Catalysis

The art of splitting water

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Plants produce oxygen from water, but the same chemical reaction is hard to achieve synthetically. A new family of catalysts could breathe fresh life into the quest for artificial photosynthesis.

Photosynthesis in plants underpins the existence of many life-forms on Earth. At its heart is a remarkable chemical reaction: the light-powered conversion of water and carbon dioxide into oxygen and carbohydrates. The development of an artificial version of this reaction, based on splitting water into oxygen and hydrogen, is highly desirable, not least because of hydrogen's attraction as a fuel. Reporting in the Journal of the American Chemical Society, Bernhard and colleagues1 describe the preparation of a new family of synthetic catalysts for the first part of this splitting reaction — water oxidation. The reactivity of the iridium-based catalysts that they have developed can be modified simply by varying the organic framework surrounding the metal.

Given the breakthroughs reported seemingly daily in materials science, nanotechnology and molecular biology, it might seem odd that we have made so little progress in designing catalysts for essential reactions such as water oxidation under conditions comparable to those of photosynthesis. The problem is that water oxidation is inherently difficult. It demands the loss of four electrons and four protons from two water molecules, all accompanied by the formation of an oxygen–oxygen bond (Fig. 1a). Removing one electron at a time doesn't work because it produces a high-energy hydroxyl radical and is much too slow (Fig. 1b).

Figure 1: Catalytic water oxidation.
figure1

Photosynthesis is fuelled by the conversion of water into oxygen and hydrogen. a, In the first part of this process, known as water oxidation, water is converted into oxygen, four protons (H+) and four electrons (e). b, Oxidation by the removal of one electron at a time is slow because it creates an energetically unfavourable intermediate, a hydroxyl radical (.OH). c, One of the few artificial catalysts for water oxidation is the ruthenium 'blue dimer', which is activated by a cerium salt (shown here as Ce(IV), reduced in the reaction to a lower oxidation state, Ce(III)). d, Bernhard and colleagues1 describe a new family of iridium (Ir) catalysts for water oxidation, shown here. Their activity can be tuned by changing the organic molecules bound to the metal. R1 and R2 represent general chemical groups.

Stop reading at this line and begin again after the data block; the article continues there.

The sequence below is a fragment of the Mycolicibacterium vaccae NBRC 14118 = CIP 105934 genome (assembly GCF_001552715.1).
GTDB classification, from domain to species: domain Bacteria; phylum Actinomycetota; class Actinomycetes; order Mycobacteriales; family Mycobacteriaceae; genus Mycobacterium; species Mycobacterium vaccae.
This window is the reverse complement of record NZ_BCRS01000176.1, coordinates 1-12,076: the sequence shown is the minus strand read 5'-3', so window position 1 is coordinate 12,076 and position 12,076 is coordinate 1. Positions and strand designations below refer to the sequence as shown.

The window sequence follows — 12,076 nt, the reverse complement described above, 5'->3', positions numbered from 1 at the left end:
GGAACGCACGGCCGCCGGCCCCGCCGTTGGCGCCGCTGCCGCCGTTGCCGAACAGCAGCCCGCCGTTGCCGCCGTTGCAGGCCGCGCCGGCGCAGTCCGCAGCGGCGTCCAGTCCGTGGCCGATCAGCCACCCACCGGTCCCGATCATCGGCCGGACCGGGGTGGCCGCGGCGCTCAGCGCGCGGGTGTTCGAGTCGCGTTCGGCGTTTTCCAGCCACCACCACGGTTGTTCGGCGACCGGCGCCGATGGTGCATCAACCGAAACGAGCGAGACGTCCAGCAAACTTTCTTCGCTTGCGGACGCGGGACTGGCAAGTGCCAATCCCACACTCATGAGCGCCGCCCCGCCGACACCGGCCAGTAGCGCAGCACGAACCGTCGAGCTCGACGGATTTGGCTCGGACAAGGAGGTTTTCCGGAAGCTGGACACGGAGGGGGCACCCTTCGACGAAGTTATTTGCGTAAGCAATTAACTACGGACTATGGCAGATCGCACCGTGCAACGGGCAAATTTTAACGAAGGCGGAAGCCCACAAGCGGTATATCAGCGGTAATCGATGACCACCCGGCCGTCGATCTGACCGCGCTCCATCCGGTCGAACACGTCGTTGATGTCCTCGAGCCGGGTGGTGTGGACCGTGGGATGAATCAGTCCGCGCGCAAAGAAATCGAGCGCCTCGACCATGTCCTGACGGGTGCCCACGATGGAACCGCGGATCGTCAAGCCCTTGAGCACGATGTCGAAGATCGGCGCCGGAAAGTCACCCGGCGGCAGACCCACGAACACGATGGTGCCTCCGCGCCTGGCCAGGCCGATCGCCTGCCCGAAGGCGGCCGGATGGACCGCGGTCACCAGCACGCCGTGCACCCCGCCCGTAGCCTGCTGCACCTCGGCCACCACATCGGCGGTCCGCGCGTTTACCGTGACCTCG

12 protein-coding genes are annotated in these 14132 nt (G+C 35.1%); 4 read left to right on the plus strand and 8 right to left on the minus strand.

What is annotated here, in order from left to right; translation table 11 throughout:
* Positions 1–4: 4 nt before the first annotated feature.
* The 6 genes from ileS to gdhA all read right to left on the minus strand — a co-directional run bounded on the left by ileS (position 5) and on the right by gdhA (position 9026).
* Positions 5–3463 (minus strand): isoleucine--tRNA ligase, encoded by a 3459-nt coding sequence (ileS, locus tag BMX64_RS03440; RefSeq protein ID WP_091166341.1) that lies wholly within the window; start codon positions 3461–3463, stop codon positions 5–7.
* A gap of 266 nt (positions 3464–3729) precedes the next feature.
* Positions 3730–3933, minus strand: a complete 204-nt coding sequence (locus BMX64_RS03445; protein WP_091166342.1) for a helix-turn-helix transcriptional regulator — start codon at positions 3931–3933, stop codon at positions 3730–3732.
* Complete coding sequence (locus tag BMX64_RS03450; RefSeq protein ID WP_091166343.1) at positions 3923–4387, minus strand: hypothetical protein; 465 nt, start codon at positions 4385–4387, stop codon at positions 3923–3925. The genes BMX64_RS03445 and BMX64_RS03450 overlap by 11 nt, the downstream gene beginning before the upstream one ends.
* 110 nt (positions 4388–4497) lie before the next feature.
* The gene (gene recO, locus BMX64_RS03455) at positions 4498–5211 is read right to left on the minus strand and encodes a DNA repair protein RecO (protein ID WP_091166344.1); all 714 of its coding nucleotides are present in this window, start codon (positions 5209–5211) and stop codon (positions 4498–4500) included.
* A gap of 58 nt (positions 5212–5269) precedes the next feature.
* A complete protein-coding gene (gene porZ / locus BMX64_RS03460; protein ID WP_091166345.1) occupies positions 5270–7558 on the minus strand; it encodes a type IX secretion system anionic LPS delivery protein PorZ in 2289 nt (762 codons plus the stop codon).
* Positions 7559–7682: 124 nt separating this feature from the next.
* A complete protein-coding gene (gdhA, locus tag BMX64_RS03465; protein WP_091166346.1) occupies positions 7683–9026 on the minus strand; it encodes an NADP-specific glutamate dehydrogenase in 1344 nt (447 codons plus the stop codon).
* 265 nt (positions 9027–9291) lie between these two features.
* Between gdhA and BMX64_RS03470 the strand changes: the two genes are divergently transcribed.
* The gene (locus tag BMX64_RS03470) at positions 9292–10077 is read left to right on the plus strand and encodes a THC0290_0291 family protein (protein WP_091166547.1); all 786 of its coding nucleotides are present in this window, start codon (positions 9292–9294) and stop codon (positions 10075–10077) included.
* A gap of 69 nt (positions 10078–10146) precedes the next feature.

Thankfully, water oxidation occurs all around us during photosynthesis in green plants and certain bacteria — at least when the sun is shining. In photosynthesis, light is absorbed by antenna arrays found in photosystem II, part of the photosynthetic apparatus within the chloroplasts of green leaves. The light-excited antenna transfers its energy to a chlorophyll molecule in a neighbouring protein complex, known as the reaction centre. The excitation of the chlorophyll is quenched by transferring electrons to acceptor molecules elsewhere in the photosystem. Electron-deficient molecules (oxidants) are thus created that can accept electrons from neighbours.

The source of these electrons is a part of the reaction centre known as the oxygen-evolving complex, or OEC. The OEC makes up its lost electrons by stealing some from water molecules, producing oxygen in the process2,3,4. Even plants find this task difficult: under ambient sunlight in the chloroplast, the OEC must be resynthesized every half an hour or so owing to the oxidation damage it suffers from the oxygen that it has produced.

A synthetic, non-protein catalyst that can oxidize water as effectively as the OEC does exist. This is the ruthenium 'blue dimer'5,6, a complex that must be activated electrochemically or by a strong oxidizing agent (usually a cerium salt; Fig. 1c). The blue dimer is a well-defined molecule that undergoes the stepwise loss of four electrons and four protons, producing a fleeting intermediate that rapidly oxidizes water. But although initially effective, the blue dimer can lose its catalytic efficiency after just a few cycles.

Compared with earlier catalysts such as the blue dimer, Bernhard and colleagues' iridium-based catalysts1 (Fig. 1d) are simple to make. Their oxidizing ability is tuned by changing the ligand molecules that bind to the iridium metal. As with the blue dimer, they need to be activated by a cerium oxidizing agent. The details of this mechanism are still lacking, but proton-coupled electron transfer is likely to be essential. This trick of the trade is used by both the OEC and the ruthenium blue dimer, and involves simultaneous transfers of both electrons and protons as the catalyst is activated. This allows many oxidative equivalents to accumulate at one site, one step at a time, without a catastrophic build-up of charge7.

Barring serendipitous discoveries, further progress in designing catalysts for water oxidation will require detailed knowledge of the mechanism by which these reactions occur. Bernard and colleagues' iridium compounds1 are promising. But we have limited understanding of how they work, and their catalysed reactions are slow — more than 100 million times slower than those in the OEC. Nevertheless, catalysts for water oxidation are so rare that the discovery of a new family is cause for celebration. Once the essential design details that govern their behaviour have been thrashed out, and their stability is improved, they offer real prospects as tunable catalysts for the essential process of water oxidation.

References

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Meyer, T. The art of splitting water. Nature 451, 778–779 (2008) doi:10.1038/451778a

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